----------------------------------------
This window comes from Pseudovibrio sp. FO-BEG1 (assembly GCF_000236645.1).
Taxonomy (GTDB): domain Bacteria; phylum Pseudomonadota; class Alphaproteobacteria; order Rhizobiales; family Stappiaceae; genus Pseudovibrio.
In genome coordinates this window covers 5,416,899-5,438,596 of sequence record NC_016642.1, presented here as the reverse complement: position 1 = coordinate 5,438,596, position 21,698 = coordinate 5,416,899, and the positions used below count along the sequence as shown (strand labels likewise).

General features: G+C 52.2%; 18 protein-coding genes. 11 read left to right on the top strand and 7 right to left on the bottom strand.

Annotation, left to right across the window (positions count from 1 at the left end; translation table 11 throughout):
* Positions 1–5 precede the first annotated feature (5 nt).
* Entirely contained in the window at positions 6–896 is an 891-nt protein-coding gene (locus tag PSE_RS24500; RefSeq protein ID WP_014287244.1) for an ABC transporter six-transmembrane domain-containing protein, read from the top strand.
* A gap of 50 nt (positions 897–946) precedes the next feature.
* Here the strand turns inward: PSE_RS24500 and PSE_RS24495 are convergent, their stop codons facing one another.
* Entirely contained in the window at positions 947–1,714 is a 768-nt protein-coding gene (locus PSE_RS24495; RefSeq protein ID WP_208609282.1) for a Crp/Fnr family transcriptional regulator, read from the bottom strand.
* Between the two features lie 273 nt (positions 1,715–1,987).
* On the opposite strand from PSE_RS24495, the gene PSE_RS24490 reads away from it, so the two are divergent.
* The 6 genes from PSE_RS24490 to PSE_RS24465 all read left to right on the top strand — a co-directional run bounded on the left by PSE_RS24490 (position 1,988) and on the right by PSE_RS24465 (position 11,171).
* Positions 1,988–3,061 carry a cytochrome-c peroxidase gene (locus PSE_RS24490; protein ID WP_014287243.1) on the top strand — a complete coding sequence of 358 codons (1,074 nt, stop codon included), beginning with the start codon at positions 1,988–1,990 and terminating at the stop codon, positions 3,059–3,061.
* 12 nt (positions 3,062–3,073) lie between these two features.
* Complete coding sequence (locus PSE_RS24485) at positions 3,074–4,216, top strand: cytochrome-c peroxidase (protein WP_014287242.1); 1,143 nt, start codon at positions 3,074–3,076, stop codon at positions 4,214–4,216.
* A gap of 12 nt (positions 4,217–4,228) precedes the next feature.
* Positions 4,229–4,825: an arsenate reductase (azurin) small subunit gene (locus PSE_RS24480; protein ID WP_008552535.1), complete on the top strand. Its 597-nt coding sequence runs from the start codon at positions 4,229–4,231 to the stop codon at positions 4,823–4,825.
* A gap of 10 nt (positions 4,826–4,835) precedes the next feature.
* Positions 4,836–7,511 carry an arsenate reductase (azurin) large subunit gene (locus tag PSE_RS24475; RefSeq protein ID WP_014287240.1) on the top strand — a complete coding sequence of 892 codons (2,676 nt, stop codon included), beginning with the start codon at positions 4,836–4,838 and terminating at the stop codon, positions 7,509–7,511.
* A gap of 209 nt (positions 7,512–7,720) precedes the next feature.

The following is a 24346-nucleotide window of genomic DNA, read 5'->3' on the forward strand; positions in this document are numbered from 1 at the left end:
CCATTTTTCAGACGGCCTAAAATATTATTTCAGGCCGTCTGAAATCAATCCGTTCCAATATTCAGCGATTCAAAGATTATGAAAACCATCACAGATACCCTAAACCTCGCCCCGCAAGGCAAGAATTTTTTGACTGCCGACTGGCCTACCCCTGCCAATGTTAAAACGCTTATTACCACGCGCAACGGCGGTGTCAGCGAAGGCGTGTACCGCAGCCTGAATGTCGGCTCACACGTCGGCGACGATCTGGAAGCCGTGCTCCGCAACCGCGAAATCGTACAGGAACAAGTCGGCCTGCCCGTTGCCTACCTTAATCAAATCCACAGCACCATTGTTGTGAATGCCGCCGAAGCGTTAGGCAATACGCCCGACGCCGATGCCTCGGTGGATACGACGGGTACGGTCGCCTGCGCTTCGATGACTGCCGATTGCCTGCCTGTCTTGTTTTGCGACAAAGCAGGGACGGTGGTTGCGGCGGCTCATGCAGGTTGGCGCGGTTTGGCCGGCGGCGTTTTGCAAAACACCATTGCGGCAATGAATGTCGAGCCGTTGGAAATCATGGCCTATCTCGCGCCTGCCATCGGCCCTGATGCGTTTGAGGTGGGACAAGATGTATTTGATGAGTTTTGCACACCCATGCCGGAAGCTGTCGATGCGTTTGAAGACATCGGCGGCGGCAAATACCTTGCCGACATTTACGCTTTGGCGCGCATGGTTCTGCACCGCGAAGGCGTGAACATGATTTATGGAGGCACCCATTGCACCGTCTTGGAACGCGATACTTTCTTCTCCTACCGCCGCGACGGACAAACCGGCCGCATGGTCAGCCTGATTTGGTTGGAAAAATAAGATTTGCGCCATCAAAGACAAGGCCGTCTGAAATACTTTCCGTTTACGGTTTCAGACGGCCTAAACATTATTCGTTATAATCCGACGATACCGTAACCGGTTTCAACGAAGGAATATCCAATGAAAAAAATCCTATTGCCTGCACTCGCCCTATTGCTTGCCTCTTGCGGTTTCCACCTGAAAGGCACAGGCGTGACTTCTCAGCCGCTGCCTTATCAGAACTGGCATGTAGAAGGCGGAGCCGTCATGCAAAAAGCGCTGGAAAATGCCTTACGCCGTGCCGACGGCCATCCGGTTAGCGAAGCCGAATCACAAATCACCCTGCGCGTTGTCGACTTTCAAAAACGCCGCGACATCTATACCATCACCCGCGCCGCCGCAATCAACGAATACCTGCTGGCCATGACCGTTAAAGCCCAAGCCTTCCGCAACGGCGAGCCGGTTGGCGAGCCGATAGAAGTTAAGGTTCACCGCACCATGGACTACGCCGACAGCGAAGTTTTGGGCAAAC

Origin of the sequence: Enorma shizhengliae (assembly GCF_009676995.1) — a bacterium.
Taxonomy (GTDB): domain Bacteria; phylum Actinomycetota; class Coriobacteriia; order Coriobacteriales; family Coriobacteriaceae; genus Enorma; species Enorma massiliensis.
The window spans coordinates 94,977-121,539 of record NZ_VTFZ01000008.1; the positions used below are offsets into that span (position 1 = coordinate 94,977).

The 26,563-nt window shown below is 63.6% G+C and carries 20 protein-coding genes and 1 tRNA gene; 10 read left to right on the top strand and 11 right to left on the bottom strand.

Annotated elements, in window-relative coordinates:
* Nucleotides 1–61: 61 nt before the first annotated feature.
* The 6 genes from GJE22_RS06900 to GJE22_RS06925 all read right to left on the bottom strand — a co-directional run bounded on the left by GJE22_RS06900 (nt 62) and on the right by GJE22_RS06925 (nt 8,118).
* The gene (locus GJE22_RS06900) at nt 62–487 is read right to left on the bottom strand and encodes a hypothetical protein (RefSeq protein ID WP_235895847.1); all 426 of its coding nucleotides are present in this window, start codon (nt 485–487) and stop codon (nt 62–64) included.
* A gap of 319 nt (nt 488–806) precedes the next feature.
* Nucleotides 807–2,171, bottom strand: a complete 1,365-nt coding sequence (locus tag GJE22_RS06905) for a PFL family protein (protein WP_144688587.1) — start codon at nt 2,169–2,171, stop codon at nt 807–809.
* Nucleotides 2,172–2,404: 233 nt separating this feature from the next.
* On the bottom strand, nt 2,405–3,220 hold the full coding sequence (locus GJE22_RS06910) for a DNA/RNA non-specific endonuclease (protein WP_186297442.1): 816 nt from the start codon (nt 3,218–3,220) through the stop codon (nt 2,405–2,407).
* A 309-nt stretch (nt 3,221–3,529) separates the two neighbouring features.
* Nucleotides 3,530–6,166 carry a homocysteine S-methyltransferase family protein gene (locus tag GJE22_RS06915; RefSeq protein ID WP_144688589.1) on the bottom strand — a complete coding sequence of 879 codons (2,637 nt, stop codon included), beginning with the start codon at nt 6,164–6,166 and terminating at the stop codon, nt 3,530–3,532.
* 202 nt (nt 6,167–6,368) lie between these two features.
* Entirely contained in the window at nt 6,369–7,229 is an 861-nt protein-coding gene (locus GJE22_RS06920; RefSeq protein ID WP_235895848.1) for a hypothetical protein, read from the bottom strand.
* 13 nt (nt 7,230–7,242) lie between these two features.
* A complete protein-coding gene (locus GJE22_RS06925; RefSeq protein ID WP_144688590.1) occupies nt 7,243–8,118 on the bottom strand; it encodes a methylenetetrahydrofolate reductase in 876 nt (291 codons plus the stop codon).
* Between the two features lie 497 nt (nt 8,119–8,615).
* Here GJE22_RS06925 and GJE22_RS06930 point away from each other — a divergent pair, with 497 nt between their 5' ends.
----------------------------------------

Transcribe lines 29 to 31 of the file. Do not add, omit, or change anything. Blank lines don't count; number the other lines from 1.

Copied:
* Nucleotides 1–61: 61 nt before the first annotated feature.
* The 6 genes from GJE22_RS06900 to GJE22_RS06925 all read right to left on the bottom strand — a co-directional run bounded on the left by GJE22_RS06900 (nt 62) and on the right by GJE22_RS06925 (nt 8,118).
* The gene (locus GJE22_RS06900) at nt 62–487 is read right to left on the bottom strand and encodes a hypothetical protein (RefSeq protein ID WP_235895847.1); all 426 of its coding nucleotides are present in this window, start codon (nt 485–487) and stop codon (nt 62–64) included.